6
Dec
2019
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Motherless Brooklyn

Motherless Brooklyn

In 1950s New York, Tourette syndrome sufferer Lionel (Edward Norton) works for private eye Frank Minna (Bruce Willis). Affectionately nicknamed “Motherless Brooklyn” by Frank, Lionel’s photographic memory makes him a good detective. However, when Frank is killed whilst investigating a secret case, Lionel feels he must honour his boss’s trust by finding out the truth, no matter where it leads…

...is neither a star vehicle nor a wholly ensemble-led piece.

Written, directed and starring Edward Norton, ‘Motherless Brooklyn’ is neither a star vehicle nor a wholly ensemble-led piece. Seeing the world through Lionel’s eyes, we are exposed to the minutiae of an impoverished New York still trying to find its feet. Small-time deals have major significances and as Lionel fastidiously follows the clues, major bureaucratic corruption can found washing its hands of the petty crimes it ignores.

Standing out from the hugely talented cast, both Willem Dafoe and Cherry Jones continues to impress, and relative newcomer Gugu Mbatha-Raw continues her upward trajectory with another spirited, yet nuanced performance as a civil rights advocate. Yet, dominating every scene is the bull-like presence of Alec Baldwin as unscrupulous civic developer Moses Randolph. Swollen on the messianic power that he wields, Baldwin believably employs a skewed morality to divide those who would oppose him. Opposite him as Lionel, Edward Norton is similarly impressive. Believably inhabiting and owning all the mannerisms and ticks that define Lionel, it’s both a compelling and unselfish performance. That said, as often is the case, it is the vignettes on the edge of the larger roles that really seal the deal on a dramatised world and so it is with Michael K. Williams’s “trumpet man”. Aching with regret and yet a palpable hurt, he breezes in halfway through the film with a handful of scenes that make you wish there were more.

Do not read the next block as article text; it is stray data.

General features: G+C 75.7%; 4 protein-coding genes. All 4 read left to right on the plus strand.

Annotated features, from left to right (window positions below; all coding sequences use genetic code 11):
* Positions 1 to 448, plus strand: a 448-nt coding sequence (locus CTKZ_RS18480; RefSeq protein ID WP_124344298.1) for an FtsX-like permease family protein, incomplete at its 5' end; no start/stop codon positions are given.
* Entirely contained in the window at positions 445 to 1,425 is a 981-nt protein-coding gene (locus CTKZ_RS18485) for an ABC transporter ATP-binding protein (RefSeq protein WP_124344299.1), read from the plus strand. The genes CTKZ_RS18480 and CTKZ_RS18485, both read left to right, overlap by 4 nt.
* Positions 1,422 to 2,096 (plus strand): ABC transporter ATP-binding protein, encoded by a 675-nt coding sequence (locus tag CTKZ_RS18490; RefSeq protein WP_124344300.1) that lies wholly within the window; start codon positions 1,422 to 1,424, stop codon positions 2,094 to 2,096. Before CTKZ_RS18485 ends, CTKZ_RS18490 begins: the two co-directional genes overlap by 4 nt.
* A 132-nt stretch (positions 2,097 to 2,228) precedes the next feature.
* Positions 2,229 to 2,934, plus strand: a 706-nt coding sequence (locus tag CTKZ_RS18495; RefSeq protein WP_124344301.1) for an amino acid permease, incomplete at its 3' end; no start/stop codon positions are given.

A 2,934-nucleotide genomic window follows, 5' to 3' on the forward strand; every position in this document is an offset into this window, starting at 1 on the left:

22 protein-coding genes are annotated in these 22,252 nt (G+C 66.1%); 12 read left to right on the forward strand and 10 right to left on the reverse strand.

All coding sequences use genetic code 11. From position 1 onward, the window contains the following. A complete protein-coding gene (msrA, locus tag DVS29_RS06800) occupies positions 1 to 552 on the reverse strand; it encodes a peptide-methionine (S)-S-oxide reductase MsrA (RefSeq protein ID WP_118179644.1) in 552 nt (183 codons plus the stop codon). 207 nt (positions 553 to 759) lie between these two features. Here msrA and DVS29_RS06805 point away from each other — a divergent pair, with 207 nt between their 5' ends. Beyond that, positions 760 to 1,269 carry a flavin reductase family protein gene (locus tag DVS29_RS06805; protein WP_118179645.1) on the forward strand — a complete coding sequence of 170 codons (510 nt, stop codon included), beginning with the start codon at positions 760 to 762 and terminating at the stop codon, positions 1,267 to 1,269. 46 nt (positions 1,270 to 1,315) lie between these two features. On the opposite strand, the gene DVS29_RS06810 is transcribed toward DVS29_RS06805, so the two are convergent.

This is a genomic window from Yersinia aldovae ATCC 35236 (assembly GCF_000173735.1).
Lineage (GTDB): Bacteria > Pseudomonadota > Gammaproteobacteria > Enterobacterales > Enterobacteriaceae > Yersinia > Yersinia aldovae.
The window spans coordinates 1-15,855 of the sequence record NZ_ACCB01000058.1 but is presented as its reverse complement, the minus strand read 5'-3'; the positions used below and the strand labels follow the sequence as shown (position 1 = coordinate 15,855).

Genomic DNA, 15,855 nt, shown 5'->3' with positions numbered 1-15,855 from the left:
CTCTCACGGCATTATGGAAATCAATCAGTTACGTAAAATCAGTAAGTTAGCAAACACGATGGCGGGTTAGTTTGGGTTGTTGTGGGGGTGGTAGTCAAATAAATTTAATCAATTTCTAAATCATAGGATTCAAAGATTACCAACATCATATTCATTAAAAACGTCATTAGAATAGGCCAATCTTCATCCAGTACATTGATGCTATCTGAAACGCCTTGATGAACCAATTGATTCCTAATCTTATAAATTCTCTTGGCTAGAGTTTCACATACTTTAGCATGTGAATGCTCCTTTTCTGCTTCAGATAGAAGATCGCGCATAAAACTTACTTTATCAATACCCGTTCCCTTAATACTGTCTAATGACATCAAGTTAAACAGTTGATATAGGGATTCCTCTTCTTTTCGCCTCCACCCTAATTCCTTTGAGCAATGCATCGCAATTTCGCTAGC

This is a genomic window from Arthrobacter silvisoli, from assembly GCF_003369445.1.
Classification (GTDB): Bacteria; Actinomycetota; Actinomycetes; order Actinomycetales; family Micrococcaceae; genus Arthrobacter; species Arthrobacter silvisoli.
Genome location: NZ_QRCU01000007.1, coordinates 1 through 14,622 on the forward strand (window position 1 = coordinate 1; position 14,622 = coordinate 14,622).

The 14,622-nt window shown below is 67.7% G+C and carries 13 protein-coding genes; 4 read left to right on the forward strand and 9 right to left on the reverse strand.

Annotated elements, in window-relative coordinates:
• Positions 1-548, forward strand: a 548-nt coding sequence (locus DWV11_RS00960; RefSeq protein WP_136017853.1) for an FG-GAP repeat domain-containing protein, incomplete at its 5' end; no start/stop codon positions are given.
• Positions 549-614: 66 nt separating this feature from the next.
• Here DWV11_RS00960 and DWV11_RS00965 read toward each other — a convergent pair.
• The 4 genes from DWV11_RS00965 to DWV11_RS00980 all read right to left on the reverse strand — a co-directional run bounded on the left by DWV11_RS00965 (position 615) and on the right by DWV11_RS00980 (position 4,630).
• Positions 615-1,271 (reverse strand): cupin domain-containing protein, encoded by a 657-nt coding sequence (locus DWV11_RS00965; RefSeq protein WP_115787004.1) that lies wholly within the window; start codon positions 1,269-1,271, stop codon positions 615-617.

Clocking in at nearly two and a half hours, ‘Motherless Brooklyn’ is an unashamedly slow film. Perhaps appropriately distributed by Netflix, where kinder audiences will forgive its elongated running time, I believe it could still benefit with a little more time in the edit suite. Intentionally focussed on a historical sense of corruption, the immediate parallel is that of an east coast version of ‘Chinatown’.

Similar also to Netflix‘s other heavyweight offering (‘The Irishman’), ‘Motherless Brooklyn’ has an equally doughy quality to its storytelling. Although it’s the more original movie than Scorsese’s magnum opus, you’d be hard-pressed to decide which is the better reward for your patience.

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